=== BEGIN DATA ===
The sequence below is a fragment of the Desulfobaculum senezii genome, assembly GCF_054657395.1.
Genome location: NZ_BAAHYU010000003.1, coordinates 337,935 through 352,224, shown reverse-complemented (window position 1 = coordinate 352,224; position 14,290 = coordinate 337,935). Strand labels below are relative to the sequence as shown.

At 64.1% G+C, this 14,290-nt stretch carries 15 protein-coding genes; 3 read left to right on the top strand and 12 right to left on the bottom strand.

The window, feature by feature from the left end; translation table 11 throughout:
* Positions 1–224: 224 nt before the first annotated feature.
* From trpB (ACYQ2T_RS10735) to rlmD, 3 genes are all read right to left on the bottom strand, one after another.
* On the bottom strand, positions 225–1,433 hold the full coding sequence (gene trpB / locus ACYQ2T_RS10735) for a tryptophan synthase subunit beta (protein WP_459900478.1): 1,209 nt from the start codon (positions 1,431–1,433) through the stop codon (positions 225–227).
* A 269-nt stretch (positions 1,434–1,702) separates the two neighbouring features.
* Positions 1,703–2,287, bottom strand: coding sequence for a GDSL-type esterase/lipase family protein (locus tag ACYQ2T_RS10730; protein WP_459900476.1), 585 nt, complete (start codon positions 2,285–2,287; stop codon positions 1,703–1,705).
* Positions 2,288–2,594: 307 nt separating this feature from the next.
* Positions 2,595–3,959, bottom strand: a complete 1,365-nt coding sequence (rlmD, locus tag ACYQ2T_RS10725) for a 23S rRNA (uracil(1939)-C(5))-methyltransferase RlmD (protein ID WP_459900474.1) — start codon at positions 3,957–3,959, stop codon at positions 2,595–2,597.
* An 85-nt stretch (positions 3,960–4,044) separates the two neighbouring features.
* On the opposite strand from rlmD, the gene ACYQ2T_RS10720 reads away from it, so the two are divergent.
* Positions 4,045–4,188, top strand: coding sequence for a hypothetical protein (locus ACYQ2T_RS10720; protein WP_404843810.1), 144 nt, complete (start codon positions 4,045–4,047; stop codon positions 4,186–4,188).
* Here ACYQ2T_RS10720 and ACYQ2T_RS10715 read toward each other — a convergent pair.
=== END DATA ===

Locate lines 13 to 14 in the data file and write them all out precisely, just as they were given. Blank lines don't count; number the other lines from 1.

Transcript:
* On the opposite strand from rlmD, the gene ACYQ2T_RS10720 reads away from it, so the two are divergent.
* Positions 4,045–4,188, top strand: coding sequence for a hypothetical protein (locus ACYQ2T_RS10720; protein WP_404843810.1), 144 nt, complete (start codon positions 4,045–4,047; stop codon positions 4,186–4,188).